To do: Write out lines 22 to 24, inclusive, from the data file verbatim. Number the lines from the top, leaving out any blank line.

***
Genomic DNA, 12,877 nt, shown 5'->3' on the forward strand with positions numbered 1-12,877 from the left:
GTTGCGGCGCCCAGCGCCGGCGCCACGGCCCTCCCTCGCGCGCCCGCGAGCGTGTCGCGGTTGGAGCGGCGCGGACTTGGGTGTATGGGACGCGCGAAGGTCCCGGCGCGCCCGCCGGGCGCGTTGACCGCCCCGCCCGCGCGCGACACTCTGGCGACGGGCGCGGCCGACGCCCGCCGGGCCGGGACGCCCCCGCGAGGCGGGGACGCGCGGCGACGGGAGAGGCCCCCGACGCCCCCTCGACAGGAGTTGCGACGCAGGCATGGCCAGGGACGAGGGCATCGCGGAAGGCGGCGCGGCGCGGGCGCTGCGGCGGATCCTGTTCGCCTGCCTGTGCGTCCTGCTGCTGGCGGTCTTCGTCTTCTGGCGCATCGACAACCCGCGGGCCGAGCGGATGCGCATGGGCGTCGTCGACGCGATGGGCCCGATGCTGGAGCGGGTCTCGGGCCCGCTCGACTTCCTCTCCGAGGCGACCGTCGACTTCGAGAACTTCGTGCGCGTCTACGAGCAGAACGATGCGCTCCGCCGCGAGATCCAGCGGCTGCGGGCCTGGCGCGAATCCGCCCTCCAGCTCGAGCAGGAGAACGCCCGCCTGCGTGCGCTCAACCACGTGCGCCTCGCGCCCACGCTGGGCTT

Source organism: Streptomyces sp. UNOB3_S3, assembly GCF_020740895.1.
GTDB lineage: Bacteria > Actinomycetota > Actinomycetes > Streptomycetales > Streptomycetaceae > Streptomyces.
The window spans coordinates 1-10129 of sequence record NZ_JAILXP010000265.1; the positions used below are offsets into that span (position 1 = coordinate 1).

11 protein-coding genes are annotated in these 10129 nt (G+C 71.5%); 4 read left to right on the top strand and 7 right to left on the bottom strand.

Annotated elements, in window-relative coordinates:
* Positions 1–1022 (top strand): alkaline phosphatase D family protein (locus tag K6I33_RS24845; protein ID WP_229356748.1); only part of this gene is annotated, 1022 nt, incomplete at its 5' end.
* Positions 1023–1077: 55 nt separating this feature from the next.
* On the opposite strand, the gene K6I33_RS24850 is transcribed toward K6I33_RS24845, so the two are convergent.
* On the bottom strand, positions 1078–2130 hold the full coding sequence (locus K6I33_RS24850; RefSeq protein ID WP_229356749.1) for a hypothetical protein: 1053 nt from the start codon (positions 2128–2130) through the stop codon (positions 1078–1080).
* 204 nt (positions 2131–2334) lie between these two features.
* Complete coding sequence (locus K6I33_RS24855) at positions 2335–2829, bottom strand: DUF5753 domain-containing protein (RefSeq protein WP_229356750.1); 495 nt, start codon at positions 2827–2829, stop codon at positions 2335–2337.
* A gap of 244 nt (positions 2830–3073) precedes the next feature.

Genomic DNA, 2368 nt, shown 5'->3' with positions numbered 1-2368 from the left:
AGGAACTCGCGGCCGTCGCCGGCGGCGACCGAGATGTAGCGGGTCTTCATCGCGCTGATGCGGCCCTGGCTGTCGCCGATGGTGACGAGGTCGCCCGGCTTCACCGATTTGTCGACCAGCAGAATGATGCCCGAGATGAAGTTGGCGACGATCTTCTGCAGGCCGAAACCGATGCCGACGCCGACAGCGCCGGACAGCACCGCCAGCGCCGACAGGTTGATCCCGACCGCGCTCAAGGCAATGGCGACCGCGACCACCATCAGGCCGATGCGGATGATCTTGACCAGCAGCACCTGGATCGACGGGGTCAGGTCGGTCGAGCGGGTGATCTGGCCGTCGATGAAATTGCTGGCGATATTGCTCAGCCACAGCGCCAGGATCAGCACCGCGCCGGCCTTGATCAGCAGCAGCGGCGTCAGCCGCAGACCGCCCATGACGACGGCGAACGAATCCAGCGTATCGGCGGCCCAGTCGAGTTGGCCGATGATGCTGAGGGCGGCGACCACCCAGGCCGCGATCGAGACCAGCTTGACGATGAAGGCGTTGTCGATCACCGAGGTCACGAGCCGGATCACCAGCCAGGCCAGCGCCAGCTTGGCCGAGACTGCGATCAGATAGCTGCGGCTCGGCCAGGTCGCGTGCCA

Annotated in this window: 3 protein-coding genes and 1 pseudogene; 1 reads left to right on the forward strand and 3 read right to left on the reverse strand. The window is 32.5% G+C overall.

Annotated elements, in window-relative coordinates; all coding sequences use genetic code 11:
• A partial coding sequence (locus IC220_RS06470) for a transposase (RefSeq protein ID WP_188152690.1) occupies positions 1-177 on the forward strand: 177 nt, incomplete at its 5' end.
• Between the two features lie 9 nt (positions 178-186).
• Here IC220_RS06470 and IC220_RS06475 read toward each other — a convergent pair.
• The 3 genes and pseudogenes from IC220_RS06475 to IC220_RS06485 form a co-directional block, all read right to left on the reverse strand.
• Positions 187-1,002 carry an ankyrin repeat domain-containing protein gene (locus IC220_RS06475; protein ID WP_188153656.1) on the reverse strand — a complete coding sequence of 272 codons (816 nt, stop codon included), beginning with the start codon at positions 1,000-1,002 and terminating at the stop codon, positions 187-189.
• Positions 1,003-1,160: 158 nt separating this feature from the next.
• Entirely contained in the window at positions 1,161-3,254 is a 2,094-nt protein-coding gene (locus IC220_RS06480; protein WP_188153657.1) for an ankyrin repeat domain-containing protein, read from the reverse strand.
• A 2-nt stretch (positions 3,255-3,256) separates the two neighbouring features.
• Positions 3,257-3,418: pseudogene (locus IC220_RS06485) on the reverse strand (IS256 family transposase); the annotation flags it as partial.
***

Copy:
• The 3 genes and pseudogenes from IC220_RS06475 to IC220_RS06485 form a co-directional block, all read right to left on the reverse strand.
• Positions 187-1,002 carry an ankyrin repeat domain-containing protein gene (locus IC220_RS06475; protein ID WP_188153656.1) on the reverse strand — a complete coding sequence of 272 codons (816 nt, stop codon included), beginning with the start codon at positions 1,000-1,002 and terminating at the stop codon, positions 187-189.
• Positions 1,003-1,160: 158 nt separating this feature from the next.